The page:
Keith Barany to dole out some laughs at the Egyptian this weekend |

Keith Barany to dole out some laughs at the Egyptian this weekend

Stand-up comedian Keith Barany (pronounced bare-a-knee) has entertained audiences around the world for 25 years.

He has written material for TV programs "Politically Incorrect," "The Jerry Seinfeld Show" and "Jimmy Kimmel Live," and also traveled to military bases to give troops a lift during.

Stateside, Barany specializes in private-group shows.

"Those are mostly country clubs, corporate events and charity fundraisers," the comedian said during a phone interview from a stop in Chicago, Ill. "I don’t know why that has happened, but it does seem to be the case."

Barany will jump off the private-shows boat for a bit and perform at the Egyptian Theatre with special guest Brandon Vestal, on Friday and Saturday, March 2 and 3. Tickets are available at

Formerly a math teacher, Barany began doing stand up because he says he has "no other marketing skills."

"The reality is that I approach comedy in a different way than other comedians, in that I see comedy as a social service," he said. "I have always thought that people’s lives needed an escapist experience on a regular basis, and since I have this skill that not everybody has, I want to make it available to people whose lives are intense or challenging enough as they are.

"However, in the last five years, I have started coming to the conclusion that people’s lives aren’t all that difficult and we’re all just whiny little maggots," he said with a laugh.

Early in his career, Barany looked to Jay Leno as the stand-up comedy model.

"In the late 1970s and throughout the ’80s, he was a god for people who were students of comedy," Barany said about Leno. "He was cutting edge, hilarious and interesting, so I don’t quite know what happened to him.

"To this day, I don’t know how in 1992, when he took over ‘The Tonight Show,’ he forgot how to do comedy, because as a stand-up he was the gold standard for 15 years and was a powerful influence in the industry."

Moving on to other comedians at that point, Barany began to pay attention to an up-and-coming performer named Jerry Seinfeld.

"Right on Leno’s heels in the comedy clubs, everybody started talking about Jerry, and that was five to seven years before his TV show," Barany said. "I have to admit, even though I think of David Letterman as the guy who has the longest longevity in terms of being comically relevant, Seinfeld influences me in the way I perform certain routines, but not in the way I write material."

While most comedians try to find their audience by becoming famous and having their audiences find them through TV, Barany wasn’t interested in fame, and tried to forge his own way, even if that meant cleaning up the language of his routines.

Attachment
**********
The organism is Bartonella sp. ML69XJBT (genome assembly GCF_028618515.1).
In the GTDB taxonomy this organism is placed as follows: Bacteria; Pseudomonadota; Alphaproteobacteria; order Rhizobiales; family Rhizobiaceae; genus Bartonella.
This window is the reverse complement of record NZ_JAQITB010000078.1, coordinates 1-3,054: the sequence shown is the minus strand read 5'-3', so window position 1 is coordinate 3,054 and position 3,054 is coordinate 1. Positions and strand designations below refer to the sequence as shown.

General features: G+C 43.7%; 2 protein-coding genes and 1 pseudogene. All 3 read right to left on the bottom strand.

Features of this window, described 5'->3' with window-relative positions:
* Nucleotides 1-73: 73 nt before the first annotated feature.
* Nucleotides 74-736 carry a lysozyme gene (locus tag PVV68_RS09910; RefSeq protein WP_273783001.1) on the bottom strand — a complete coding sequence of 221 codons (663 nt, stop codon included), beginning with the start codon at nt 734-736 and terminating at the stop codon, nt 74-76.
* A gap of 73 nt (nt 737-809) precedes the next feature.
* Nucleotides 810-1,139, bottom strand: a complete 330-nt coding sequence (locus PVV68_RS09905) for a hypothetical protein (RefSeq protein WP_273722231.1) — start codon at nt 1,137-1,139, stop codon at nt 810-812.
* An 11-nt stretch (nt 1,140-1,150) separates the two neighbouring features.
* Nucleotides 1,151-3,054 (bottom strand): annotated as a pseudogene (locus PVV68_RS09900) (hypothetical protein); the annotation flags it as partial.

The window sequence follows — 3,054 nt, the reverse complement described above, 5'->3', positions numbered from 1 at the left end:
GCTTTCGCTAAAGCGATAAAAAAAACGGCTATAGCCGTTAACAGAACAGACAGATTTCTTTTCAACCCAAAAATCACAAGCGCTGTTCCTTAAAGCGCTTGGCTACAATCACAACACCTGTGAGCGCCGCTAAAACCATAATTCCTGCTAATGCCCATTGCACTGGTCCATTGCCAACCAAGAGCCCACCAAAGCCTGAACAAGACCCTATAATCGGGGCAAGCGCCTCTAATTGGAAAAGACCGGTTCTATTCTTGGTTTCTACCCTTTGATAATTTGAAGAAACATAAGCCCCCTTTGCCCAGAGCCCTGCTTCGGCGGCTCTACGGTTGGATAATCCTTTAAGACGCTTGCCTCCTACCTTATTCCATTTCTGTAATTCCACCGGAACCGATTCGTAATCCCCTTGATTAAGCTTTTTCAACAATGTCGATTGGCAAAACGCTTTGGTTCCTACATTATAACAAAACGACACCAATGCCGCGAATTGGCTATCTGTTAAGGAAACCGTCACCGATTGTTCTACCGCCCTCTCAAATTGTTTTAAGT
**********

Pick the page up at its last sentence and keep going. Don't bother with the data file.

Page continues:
"When I started out, I wasn’t a college act, because, even when I was 22, I wasn’t interested in performing for 22 year olds," he said. "I was trying to figure out a way to reach smart 45-year-olds."

So, Barany began entertaining private groups, instead of comedy-club audiences.

"My understanding was that when a 45-year-old steps out to go to a comedy club, they already know they may not be thrilled with the some of the language, but accept that idea because they are going to a club," he said. "When I go perform at their fundraisers, corporate events or country clubs, I have to embrace the notion that the audience’s sensibilities need to be heeded.

"That doesn’t mean that I customize my material for each group, but I think it’s rude to come into a community who pays you legitimate money and asks you to entertain them and then turn around and make them feel dirty," he said. "I am clean at corporate shows and I am clean at fundraisers and country clubs."

That’s easy for Barany, because he doesn’t see his shows as a way to indulge in his need to vent.

"It you’re trying to be a service for the community you’re performing for, then it’s not uncomfortable to censor oneself," he said. "I would never censor myself at a comedy club, but not all comics can censor themselves for shows that aren’t in the clubs. Most comics have a tendency to become insular, because they spend all their time with other comics and end up not being functional in the main-stream community."

In keeping with his delivery, Barany likes to believe he’s not making things up when he does a piece.

"If you’re a natural storyteller, you can blur the line of what actually happened and what version would make the best story," he said. " I think I’m telling what really happened, but who knows?

"However, in recent years, I’m starting to get increasingly interested in observational comedy, the stuff that Seinfeld does," he said. "He points out what people do and then we laugh about our human foibles."

Pointing out flaws is easy and safe when a comic targets himself, Barany said.

"My career has also been mostly autobiographical stuff, because every joke has to have a victim," he explained. "If the teller is the victim, it’s called self-deprecation. If the person you’re talking to is the victim, it can get dicey and almost bullying, because you have a microphone, the spotlight, the quick wit all the tools that could make the situation into a David and Goliath scenario.

"My show is interactive, and I make sure it’s done in a way where people don’t feel victimized," he said. "I like to say that my material is lightning fast, playful, but non-abusive."

The Egyptian Theatre, 328 Main St., will present stand up comedian headliner Keith Barany and featured guest Brandon Vestal on Friday, March 2, and Saturday, March 3, at 7:30 p.m. Tickets are $15 to $30 and available at .